Marketers are always looking for ways to get more leads, and landing pages can be an invaluable tool in that pursuit. Lead generation is the process of getting someone interested enough in your product or service that they give you their contact information so you can market to them later.
Landing pages are a great way to generate leads because they’re targeted at potential customers who have already expressed interest in what you’re selling.
The goal is to make sure these people take action and convert them into paying customers by giving them compelling content about your business before asking for their contact information.
In the following sections, we will explore how businesses can create effective landing pages to generate leads and how you can do so yourself.
What are Landing Pages?
Landing pages are dedicated web pages that are designed to drive users to a specific action. Landing page actions include signing up for an email newsletter, making a purchase, or completing a lead generation form.
Landing pages are also used to drive traffic to social media posts and blogs, but the goal is always to get visitors interested enough in what you have to say that they want more so they’ll complete your lead gen form.
In many cases, landing pages contain an entire blog post or article. They often look more like a website homepage than a typical web page. They’re incredibly targeted and give users an easy way to take their desired action.
Landing page conversions are usually measured through web analytics software like Google Analytics, Adobe SiteCatalyst, Unbounce, etc. These tools record the number of people who visit your landing page, what pages they visit during their visit, how long they stay on the page, and other essential factors that will help you determine if your landing page is effective or not.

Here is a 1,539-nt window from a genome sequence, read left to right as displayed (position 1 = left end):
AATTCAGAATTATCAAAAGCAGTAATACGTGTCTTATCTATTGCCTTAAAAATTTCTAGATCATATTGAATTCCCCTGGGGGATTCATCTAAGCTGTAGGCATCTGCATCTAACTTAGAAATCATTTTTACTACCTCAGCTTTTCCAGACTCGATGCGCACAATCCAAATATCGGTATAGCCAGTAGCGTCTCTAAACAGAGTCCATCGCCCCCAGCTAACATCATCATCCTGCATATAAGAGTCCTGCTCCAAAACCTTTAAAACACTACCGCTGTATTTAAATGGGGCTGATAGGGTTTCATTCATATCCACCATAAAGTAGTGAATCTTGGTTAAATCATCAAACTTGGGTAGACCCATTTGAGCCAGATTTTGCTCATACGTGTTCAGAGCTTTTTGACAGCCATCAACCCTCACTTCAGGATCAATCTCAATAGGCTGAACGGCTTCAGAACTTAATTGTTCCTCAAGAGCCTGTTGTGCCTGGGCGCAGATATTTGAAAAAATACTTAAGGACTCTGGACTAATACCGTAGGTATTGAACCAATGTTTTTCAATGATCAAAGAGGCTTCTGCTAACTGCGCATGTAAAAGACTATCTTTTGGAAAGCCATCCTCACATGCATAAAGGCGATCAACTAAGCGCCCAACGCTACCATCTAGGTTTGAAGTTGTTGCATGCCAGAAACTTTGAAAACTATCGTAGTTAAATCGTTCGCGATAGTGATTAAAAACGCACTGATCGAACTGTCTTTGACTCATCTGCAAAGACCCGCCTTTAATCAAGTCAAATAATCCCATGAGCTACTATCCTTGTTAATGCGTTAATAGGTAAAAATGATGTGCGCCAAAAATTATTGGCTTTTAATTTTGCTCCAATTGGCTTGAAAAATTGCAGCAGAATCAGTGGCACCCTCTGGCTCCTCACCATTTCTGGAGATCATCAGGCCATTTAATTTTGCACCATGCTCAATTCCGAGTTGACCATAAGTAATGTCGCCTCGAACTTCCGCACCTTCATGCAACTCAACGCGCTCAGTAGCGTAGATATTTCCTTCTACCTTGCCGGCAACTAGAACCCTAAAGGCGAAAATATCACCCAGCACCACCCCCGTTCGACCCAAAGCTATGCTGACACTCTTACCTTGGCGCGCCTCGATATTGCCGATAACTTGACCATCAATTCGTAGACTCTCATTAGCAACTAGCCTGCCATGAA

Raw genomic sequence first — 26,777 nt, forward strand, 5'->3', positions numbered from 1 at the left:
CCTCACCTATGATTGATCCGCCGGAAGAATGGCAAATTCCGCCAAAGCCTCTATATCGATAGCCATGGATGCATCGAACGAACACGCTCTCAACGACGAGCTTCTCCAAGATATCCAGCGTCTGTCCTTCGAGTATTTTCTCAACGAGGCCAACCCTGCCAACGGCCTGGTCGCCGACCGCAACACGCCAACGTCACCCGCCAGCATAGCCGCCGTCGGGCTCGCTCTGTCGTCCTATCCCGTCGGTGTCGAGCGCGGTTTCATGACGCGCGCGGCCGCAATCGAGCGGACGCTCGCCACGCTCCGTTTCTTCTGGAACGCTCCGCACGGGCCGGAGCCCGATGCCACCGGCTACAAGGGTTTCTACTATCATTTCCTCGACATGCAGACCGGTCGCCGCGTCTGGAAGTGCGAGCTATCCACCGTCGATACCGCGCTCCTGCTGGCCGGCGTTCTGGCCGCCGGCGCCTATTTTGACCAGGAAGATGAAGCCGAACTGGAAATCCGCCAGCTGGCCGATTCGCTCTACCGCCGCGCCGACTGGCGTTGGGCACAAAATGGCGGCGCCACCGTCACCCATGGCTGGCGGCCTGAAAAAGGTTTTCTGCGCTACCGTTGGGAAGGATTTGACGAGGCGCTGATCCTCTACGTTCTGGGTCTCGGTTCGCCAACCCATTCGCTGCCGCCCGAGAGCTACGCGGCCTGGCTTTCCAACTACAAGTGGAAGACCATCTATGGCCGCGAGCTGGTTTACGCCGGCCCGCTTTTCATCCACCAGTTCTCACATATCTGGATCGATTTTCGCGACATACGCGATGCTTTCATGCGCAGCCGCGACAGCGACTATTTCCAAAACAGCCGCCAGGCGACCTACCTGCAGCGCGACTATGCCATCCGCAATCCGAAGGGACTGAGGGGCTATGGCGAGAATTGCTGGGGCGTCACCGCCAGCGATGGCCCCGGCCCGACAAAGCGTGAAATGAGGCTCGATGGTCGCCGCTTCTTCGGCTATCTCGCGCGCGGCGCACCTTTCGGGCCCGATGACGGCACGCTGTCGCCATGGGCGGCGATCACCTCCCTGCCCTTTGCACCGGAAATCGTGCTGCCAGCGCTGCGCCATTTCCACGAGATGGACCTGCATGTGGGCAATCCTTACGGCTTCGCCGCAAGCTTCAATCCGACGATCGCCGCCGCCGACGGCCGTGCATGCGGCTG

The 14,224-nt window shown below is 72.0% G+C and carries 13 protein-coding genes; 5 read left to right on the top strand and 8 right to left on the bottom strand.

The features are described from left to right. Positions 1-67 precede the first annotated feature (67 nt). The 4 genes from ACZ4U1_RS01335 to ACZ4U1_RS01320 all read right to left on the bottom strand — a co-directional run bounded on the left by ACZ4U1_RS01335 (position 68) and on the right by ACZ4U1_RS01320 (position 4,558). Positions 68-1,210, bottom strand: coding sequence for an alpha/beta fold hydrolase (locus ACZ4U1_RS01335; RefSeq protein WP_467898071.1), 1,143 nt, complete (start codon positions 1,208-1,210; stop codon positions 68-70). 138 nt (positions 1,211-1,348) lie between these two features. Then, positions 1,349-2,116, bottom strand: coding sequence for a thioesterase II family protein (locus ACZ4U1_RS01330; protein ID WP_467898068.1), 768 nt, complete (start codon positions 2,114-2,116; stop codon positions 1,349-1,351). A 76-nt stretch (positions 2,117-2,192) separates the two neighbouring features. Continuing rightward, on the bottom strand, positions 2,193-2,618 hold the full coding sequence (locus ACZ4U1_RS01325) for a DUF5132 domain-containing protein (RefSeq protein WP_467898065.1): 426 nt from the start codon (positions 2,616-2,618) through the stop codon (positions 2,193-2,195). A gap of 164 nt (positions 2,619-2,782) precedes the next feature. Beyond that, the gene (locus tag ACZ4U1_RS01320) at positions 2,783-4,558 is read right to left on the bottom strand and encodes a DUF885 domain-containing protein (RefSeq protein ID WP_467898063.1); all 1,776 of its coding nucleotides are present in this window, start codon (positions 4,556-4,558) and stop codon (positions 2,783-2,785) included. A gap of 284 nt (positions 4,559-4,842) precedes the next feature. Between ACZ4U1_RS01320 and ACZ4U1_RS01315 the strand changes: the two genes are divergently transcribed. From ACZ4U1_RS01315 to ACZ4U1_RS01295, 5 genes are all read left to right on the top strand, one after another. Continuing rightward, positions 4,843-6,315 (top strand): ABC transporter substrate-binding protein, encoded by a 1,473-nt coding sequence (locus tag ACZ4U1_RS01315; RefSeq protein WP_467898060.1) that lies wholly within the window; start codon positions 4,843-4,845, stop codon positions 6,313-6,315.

Why Landing Pages Matter
Websites are usually designed with one goal in mind: to drive people to a product or service that will help them accomplish something important to them.
But what happens when a user visits the website and isn’t interested in clicking on any links? Or, what if they click on several links before finding one that interests them?
Landing pages solve this problem by giving users exactly what they came looking for. Think about it: If someone came to your site because you’re advertising a product, they want to know more about it.
If a user found your website by searching for a specific topic on Google, they probably are interested in learning more about what you do. Landing pages allow these users to quickly and easily take the action that will bring them closer to making a purchase or signing up for your newsletter.
Your landing page should have a clear call to action, compelling copy that tells the visitor why they should take action, and an easy way to do so.
For example, if you’re looking to generate leads with your landing page, you’ll need a form visitors can fill out to provide their contact information. This is your lead gen form.
“Sign up for our newsletter!” is not a good call to action. “Sign up for our newsletter and receive exclusive discounts!” is much more compelling because it tells visitors why they should take action.
For websites that are constantly driving traffic to various posts on their blog, landing pages can also give users one place to go where they can quickly find all of the information they’re looking for.
What are Landing Pages Used For?
Landing pages are frequently used for lead generation, but they can also be utilized to return visitors to your website or social media accounts. Businesses use landing pages as part of their online advertising campaigns because they’re incredibly targeted and help you generate high-quality leads.
Visitors who come to a landing page are generally more engaged than those that show up on other types of web pages. That means they’re more likely to take the desired action you want them to, whether that’s reading an article or completing a lead gen form.